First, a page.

Academic journal article International Journal of Action Research

Reflexive and Experience-Based Trust and Participatory Research: Concept and Methods to Meet Complexity and Uncertainty in Organisations*

Academic journal article International Journal of Action Research

Reflexive and Experience-Based Trust and Participatory Research: Concept and Methods to Meet Complexity and Uncertainty in Organisations*

Article excerpt

1. Introduction: Growing complexity and reduced plannability - methodical conclusions

In this paper we will first point out the methodological implications of growing complexity and uncertainty in enterprises, using the research on trust in organisations as an example. Then we will explain why trust can be seen as a response to current challenges of work organisation. In this context we present a new definition of trust: reflexive experience-based trust. We argue that there is a close relationship between our approach to trust and interactive/participatory qualitative research methods. Finally a concrete research and design project is presented which allows for insights into the potentials of participatory research and the concept of reflexive experience-based trust.

Because of changes in work labelled as growing complexity and reduced plannability, increasing attention is currently being paid to processes and issues that are of an implicit nature and are thus not or only partially amenable to explication and quantification. Therefore, it may be assumed that there is a growing relevance of qualitative research projects as opposed to quantitative ones. But in order to grasp the processual dimension in complex contexts characterised by uncertainty, there is a need not only for qualitative methods like interviews and observation, but also for participatory methods.1 Only by monitoring and active co-design of work processes is it possible to really grasp complex and implicit social processes, as is the case in the research of trust as a regulation mechanism in flexible enterprises.

Acting on the diagnostic assumption that trust as an organisational regulation mechanism is becoming increasingly attractive with the growth of complexity and uncertainty, the following thesis will be presented: just as trust in practice resists a purely explicit and instrumental, i.e. objectifying approach because of its predominantly implicit nature, trust as a research object should be investigated by empirical methods that are apt to generate experience. Here approaches based on design and intervention: like the action research approach, suggest themselves. It will be argued that there is a systematic connection between a rich theoretical concept of trust and the methodical approaches that are used to investigate it. This connection is, again, used as an example for general requirements of empirically oriented management studies that serve the research of uncertainty and complexity and elaborate ways of coping with it.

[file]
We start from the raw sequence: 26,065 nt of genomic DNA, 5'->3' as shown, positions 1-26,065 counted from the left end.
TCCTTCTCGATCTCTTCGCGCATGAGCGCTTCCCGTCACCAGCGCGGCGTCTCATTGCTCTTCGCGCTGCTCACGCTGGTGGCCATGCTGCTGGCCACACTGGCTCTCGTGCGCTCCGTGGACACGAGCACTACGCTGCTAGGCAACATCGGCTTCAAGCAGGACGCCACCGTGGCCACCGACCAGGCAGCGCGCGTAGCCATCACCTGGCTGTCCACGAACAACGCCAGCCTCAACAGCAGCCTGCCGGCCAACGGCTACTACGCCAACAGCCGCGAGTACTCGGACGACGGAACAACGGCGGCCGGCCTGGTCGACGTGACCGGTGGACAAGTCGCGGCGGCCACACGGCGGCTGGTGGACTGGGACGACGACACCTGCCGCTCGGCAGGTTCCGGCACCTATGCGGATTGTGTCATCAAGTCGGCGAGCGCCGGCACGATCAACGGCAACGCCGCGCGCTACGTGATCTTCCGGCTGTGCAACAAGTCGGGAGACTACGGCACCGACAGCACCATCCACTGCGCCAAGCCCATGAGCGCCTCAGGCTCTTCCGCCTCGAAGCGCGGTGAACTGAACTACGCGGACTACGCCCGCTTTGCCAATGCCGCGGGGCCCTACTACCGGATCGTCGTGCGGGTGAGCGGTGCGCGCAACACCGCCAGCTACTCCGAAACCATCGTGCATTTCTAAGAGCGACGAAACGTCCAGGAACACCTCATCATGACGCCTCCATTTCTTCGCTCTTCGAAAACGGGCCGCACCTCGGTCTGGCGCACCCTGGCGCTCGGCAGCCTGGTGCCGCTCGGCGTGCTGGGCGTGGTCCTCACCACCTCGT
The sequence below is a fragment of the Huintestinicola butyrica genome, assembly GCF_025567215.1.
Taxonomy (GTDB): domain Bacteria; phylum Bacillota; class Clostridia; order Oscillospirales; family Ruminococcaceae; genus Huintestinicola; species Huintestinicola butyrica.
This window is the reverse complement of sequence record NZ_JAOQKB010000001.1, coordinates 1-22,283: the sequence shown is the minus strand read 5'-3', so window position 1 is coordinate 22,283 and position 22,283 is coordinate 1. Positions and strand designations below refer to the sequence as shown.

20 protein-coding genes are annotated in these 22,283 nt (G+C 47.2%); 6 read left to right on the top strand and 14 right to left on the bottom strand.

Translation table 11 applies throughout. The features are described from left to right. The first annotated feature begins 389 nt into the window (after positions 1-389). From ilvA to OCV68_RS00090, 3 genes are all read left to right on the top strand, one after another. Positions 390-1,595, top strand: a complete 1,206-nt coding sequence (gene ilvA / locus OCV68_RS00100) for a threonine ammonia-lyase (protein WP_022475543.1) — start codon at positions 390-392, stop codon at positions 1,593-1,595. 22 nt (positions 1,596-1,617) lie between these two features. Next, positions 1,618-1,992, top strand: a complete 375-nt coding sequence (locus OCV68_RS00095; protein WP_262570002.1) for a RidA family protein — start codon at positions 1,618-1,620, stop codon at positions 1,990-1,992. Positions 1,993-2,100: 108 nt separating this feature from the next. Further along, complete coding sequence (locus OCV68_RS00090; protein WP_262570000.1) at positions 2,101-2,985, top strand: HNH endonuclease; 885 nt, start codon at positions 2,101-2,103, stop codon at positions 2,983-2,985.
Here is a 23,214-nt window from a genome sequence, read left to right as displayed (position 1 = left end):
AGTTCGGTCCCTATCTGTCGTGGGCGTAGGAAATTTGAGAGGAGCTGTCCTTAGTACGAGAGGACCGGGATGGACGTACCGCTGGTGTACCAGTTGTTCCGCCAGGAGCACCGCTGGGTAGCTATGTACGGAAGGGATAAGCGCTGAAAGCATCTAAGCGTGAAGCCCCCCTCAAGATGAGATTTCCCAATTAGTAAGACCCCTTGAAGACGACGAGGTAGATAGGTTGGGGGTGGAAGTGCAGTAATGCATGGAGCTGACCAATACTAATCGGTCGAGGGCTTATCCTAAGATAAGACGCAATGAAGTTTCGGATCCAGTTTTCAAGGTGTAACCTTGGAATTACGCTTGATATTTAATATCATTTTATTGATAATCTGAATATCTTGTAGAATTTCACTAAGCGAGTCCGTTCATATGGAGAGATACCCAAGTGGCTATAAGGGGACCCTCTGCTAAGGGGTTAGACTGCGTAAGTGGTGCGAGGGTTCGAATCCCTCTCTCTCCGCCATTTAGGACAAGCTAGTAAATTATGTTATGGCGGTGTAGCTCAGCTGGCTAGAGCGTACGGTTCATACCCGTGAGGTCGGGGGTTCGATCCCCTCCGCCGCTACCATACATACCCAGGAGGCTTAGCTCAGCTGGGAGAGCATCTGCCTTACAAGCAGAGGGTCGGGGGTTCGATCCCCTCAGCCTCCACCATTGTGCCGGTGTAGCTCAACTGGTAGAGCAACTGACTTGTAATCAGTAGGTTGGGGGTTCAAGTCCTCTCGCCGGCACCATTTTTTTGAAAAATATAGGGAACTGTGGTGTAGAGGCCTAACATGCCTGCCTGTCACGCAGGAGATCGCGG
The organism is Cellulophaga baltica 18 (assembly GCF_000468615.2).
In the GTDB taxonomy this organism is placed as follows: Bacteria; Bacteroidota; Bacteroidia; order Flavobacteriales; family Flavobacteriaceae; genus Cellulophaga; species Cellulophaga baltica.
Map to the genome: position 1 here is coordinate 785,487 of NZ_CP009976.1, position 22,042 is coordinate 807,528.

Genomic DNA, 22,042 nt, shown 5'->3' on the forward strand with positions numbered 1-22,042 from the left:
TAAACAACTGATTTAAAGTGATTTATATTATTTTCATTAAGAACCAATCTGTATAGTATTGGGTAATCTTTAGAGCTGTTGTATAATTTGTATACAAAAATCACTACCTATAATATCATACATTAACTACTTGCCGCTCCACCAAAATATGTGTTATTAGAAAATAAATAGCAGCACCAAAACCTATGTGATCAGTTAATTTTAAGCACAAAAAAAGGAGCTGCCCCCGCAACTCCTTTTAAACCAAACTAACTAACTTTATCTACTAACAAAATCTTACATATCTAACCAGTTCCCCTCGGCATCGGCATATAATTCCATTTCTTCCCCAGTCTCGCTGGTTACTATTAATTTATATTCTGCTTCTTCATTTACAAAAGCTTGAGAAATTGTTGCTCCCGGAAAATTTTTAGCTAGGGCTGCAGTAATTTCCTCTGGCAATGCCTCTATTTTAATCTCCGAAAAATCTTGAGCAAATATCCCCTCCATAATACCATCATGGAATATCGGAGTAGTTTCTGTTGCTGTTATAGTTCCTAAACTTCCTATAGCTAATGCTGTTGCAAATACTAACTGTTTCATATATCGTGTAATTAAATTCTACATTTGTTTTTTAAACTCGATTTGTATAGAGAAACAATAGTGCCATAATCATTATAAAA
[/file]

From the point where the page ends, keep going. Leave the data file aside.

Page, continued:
2. Trust as a response to current challenges in the organisation of work

Enterprises react to the challenges of the current changes of work, like globalisation, growing market pressures and increasing necessity for innovation and flexibilisation, by demanding an active integration of subjective potentials and orientation into work on the part of the employees (Baethge, 1991; Knights & Willmott, 1989). This goes along with a blurring of the borders between work and life, and with a tendency to pass the market pressures over to the minimal entities, as teams and even individuals. Conversely, the employees express increasing demands with respect to sense-making and creativity in their work (ibid.).

Consequently, there is a change in control and governance problems in enterprises. The "transformation problem" (Braverman, 1980) takes on a new form. Taylorist control methods with detailed specifications for procedural steps and work sequences are not efficient any longer (Eisenhardt, 1989). But forms of indirect control (Kratzer, Dunkel, & Menz, 2010; Glißmann & Peters, 2001) replacing minute process specifications by rigid control of performance indicators and obligatory documentation, are also reaching their limits. Indirect control not only proves to be very costly, but also does not meet the increasing requirements of innovation and flexibility since it fails to consider the employees' subjective potentials, thus implicitly or explicitly negating them. …

Search by... Author
Show... All Results Primary Sources Peer-reviewed

Oops!

An unknown error has occurred. Please click the button below to reload the page. If the problem persists, please try again in a little while.